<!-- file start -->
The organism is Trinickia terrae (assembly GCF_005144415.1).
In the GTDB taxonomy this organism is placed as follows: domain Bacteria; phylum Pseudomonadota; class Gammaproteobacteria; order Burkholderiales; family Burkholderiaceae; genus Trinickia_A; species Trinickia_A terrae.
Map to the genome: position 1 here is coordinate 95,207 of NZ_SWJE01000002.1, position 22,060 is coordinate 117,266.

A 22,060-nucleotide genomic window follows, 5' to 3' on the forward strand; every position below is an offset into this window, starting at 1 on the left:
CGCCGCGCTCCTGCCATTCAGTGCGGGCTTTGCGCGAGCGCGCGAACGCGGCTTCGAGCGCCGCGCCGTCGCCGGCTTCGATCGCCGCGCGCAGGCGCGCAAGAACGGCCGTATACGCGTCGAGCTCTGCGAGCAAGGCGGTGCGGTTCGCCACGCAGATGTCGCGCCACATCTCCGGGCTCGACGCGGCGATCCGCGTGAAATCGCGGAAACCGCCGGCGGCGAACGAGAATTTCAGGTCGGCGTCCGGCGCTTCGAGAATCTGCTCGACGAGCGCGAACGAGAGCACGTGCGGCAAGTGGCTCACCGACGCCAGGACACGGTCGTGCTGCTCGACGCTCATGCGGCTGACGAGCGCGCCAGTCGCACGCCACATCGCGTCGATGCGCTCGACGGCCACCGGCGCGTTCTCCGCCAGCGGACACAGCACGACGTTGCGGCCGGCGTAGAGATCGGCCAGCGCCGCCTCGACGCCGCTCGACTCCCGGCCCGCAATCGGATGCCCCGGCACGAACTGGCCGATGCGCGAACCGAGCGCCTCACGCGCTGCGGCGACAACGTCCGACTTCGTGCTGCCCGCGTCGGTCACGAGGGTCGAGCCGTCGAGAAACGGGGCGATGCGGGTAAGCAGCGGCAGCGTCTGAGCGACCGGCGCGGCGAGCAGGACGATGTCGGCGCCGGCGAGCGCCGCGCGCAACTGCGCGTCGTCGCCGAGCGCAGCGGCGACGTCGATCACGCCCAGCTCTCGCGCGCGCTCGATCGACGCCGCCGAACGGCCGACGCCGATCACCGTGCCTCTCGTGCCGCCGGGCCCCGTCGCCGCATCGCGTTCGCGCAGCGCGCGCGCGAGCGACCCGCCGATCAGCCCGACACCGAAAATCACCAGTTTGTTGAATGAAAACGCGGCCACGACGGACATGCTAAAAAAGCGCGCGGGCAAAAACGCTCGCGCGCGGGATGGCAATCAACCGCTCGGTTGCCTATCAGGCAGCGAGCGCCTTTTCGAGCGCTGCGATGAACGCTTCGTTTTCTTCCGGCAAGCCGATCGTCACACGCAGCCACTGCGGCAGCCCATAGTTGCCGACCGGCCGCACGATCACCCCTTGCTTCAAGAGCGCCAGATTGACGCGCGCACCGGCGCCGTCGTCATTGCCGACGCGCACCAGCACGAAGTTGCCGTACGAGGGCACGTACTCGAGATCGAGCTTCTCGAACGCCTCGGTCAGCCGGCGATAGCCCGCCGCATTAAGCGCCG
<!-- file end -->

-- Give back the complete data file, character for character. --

The organism is Trinickia terrae (assembly GCF_005144415.1).
In the GTDB taxonomy this organism is placed as follows: domain Bacteria; phylum Pseudomonadota; class Gammaproteobacteria; order Burkholderiales; family Burkholderiaceae; genus Trinickia_A; species Trinickia_A terrae.
Map to the genome: position 1 here is coordinate 95,207 of NZ_SWJE01000002.1, position 22,060 is coordinate 117,266.

A 22,060-nucleotide genomic window follows, 5' to 3' on the forward strand; every position below is an offset into this window, starting at 1 on the left:
CGCCGCGCTCCTGCCATTCAGTGCGGGCTTTGCGCGAGCGCGCGAACGCGGCTTCGAGCGCCGCGCCGTCGCCGGCTTCGATCGCCGCGCGCAGGCGCGCAAGAACGGCCGTATACGCGTCGAGCTCTGCGAGCAAGGCGGTGCGGTTCGCCACGCAGATGTCGCGCCACATCTCCGGGCTCGACGCGGCGATCCGCGTGAAATCGCGGAAACCGCCGGCGGCGAACGAGAATTTCAGGTCGGCGTCCGGCGCTTCGAGAATCTGCTCGACGAGCGCGAACGAGAGCACGTGCGGCAAGTGGCTCACCGACGCCAGGACACGGTCGTGCTGCTCGACGCTCATGCGGCTGACGAGCGCGCCAGTCGCACGCCACATCGCGTCGATGCGCTCGACGGCCACCGGCGCGTTCTCCGCCAGCGGACACAGCACGACGTTGCGGCCGGCGTAGAGATCGGCCAGCGCCGCCTCGACGCCGCTCGACTCCCGGCCCGCAATCGGATGCCCCGGCACGAACTGGCCGATGCGCGAACCGAGCGCCTCACGCGCTGCGGCGACAACGTCCGACTTCGTGCTGCCCGCGTCGGTCACGAGGGTCGAGCCGTCGAGAAACGGGGCGATGCGGGTAAGCAGCGGCAGCGTCTGAGCGACCGGCGCGGCGAGCAGGACGATGTCGGCGCCGGCGAGCGCCGCGCGCAACTGCGCGTCGTCGCCGAGCGCAGCGGCGACGTCGATCACGCCCAGCTCTCGCGCGCGCTCGATCGACGCCGCCGAACGGCCGACGCCGATCACCGTGCCTCTCGTGCCGCCGGGCCCCGTCGCCGCATCGCGTTCGCGCAGCGCGCGCGCGAGCGACCCGCCGATCAGCCCGACACCGAAAATCACCAGTTTGTTGAATGAAAACGCGGCCACGACGGACATGCTAAAAAAGCGCGCGGGCAAAAACGCTCGCGCGCGGGATGGCAATCAACCGCTCGGTTGCCTATCAGGCAGCGAGCGCCTTTTCGAGCGCTGCGATGAACGCTTCGTTTTCTTCCGGCAAGCCGATCGTCACACGCAGCCACTGCGGCAGCCCATAGTTGCCGACCGGCCGCACGATCACCCCTTGCTTCAAGAGCGCCAGATTGACGCGCGCACCGGCGCCGTCGTCATTGCCGACGCGCACCAGCACGAAGTTGCCGTACGAGGGCACGTACTCGAGATCGAGCTTCTCGAACGCCTCGGTCAGCCGGCGATAGCCCGCCGCATTAAGCGCCG